I’m often asked how the Yavapai Humane Society (YHS) maintains its “no-kill” status. (“no-kill” is defined as applying the same criteria to deciding a homeless animal’s fate that a devoted pet owner or a conscientious veterinarian would apply to a beloved pet). Since embracing this ethic in July 2010, pet euthanasia in our community has declined 94 percent, and 97 percent of all the animals rescued are re-homed (compared to the national average of about 40 percent).
How do we do this? Every animal shelter has “decision points.” YHS refers to these as our “moments of truth” – junctures where we ask ourselves if we’re being true to our no-kill ethic or are we capitulating to expediency because of a perceived lack of resources.
Let me share a true story to help illustrate how YHS responds to moments of truth. On a Wednesday this past April a Good Samaritan found a severely injured four year old cat hit by a car. The Samaritan rushed the cat to YHS where we found no microchip, collar or ID. This sweet cat was clearly someone’s pet; but now she was alone and scared.
Moment of Truth 1: Euthanize or treat?
The trauma was severe. No one would have faulted YHS for humanely euthanizing this cat at that moment. In fact, it is common practice in many shelters to immediately euthanize severely injured animals at impound. Instead, the YHS medical team jumped into action and stabilized, evaluated and diagnosed the cat – finding a right femoral head fracture and gross hematuria. She was befittingly named Tuscany, defined in the Urban Dictionary as a “perfect mixture of art and wisdom.”
Moment of Truth 2: Euthanize or operate?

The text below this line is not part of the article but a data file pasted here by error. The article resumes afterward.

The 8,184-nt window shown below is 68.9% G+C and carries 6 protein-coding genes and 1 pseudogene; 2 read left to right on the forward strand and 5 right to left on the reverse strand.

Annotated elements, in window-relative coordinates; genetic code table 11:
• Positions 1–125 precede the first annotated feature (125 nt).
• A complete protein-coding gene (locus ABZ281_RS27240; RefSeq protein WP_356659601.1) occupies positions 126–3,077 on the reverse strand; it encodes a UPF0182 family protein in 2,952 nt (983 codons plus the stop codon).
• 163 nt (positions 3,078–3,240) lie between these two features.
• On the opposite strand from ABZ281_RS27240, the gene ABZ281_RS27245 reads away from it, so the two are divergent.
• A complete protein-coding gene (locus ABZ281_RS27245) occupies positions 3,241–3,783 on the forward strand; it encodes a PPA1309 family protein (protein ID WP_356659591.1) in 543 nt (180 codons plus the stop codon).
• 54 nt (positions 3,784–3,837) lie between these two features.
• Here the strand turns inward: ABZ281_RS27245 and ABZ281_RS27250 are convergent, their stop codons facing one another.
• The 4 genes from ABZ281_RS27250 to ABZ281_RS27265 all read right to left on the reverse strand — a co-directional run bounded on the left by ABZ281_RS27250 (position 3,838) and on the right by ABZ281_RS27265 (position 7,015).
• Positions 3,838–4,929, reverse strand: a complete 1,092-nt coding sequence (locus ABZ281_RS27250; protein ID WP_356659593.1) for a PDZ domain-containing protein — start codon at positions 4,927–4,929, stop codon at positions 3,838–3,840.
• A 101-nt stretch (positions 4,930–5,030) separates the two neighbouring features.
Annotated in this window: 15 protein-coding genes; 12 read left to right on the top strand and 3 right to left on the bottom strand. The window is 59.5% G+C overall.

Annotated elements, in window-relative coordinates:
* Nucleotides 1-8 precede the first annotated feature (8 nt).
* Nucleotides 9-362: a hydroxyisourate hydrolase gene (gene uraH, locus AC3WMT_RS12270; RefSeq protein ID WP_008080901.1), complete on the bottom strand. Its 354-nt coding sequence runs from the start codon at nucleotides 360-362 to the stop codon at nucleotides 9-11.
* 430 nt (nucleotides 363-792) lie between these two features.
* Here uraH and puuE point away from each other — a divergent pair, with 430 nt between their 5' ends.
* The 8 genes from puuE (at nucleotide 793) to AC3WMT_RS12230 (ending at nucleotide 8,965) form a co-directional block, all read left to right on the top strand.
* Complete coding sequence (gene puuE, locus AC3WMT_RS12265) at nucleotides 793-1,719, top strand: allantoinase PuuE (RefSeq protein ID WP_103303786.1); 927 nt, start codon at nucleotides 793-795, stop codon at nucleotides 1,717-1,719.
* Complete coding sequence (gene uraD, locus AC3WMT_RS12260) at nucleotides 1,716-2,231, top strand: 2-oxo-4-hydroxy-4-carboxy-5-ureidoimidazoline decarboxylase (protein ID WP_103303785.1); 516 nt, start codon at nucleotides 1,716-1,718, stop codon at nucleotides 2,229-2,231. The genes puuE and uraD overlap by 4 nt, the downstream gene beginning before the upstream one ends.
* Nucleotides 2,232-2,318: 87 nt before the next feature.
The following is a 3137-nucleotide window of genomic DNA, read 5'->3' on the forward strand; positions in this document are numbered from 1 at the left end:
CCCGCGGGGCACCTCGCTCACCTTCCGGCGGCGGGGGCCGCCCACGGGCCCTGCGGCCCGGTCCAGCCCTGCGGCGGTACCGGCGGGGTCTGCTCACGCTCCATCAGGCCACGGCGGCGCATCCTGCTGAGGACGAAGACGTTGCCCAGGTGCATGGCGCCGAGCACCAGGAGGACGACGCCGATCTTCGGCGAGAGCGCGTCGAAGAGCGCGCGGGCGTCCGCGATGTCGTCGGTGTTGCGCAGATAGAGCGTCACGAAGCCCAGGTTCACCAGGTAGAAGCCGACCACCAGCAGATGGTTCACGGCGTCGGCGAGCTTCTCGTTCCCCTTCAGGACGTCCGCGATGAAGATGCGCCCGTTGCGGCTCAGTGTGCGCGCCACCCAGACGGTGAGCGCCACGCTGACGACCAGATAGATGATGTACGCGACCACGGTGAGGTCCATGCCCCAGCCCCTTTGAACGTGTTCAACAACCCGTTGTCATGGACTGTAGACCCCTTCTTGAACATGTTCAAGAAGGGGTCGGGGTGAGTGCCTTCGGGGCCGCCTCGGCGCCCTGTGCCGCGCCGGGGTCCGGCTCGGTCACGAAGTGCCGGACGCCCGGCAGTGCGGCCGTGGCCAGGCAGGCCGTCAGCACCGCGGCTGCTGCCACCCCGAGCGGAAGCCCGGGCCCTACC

Tuscany’s prognosis was good so the YHS medical team performed surgery. However, weeks of recovery were now necessary – requiring prolonged use of cage space that could otherwise benefit many other cats.
Moment of Truth 3: Euthanize or Foster
To benefit the greatest number of animals, Tuscany was placed into Foster Care with a qualified YHS volunteer. While in Foster Care our volunteer discovered a lump – demonstrating the value of the individualized attention foster volunteers provide. The YHS Chief Veterinarian was consulted and confirmed three masses had acutely developed – suggesting cancer.
Moment of Truth 4: Euthanize or test?
To make an informed decision, biopsies were performed. Two tests were negative; the third discovered fibrosarcoma, a type of soft tissue cancer. Prognosis in such cases, even with surgery, projected a mean survival time of about 19 months. Recovery would take weeks and the trauma would negatively impact Tuscany’s remaining quality of life.
Moment of Truth 5: Euthanize or hospice?
In many shelters, euthanasia would be the only remaining option. YHS had three: uncertain surgery, euthanasia, or keep her comfortable until the tumor metastasizes. Because Tuscany has significant quality of life, she was placed in the YHS Hospice Program – where she is thriving in a home dedicated to ensuring her remaining months are filled with tender loving care.
Multiply Tuscany’s story by 3,500 animals annually and you begin to understand the challenge. Every animal has a story – and our mission is to create as many happy endings as possible.
Tuscany’s story underscores how YHS depends on exceptional employees and compassionate volunteers and supporters. If you’d like to volunteer to provide foster or hospice care to a needy animal, contact your local shelter. If you’d like to help support lifesaving programs financially, send your tax-deductible gift to your local shelter or call for information on giving opportunities. Together we can keep this dream alive.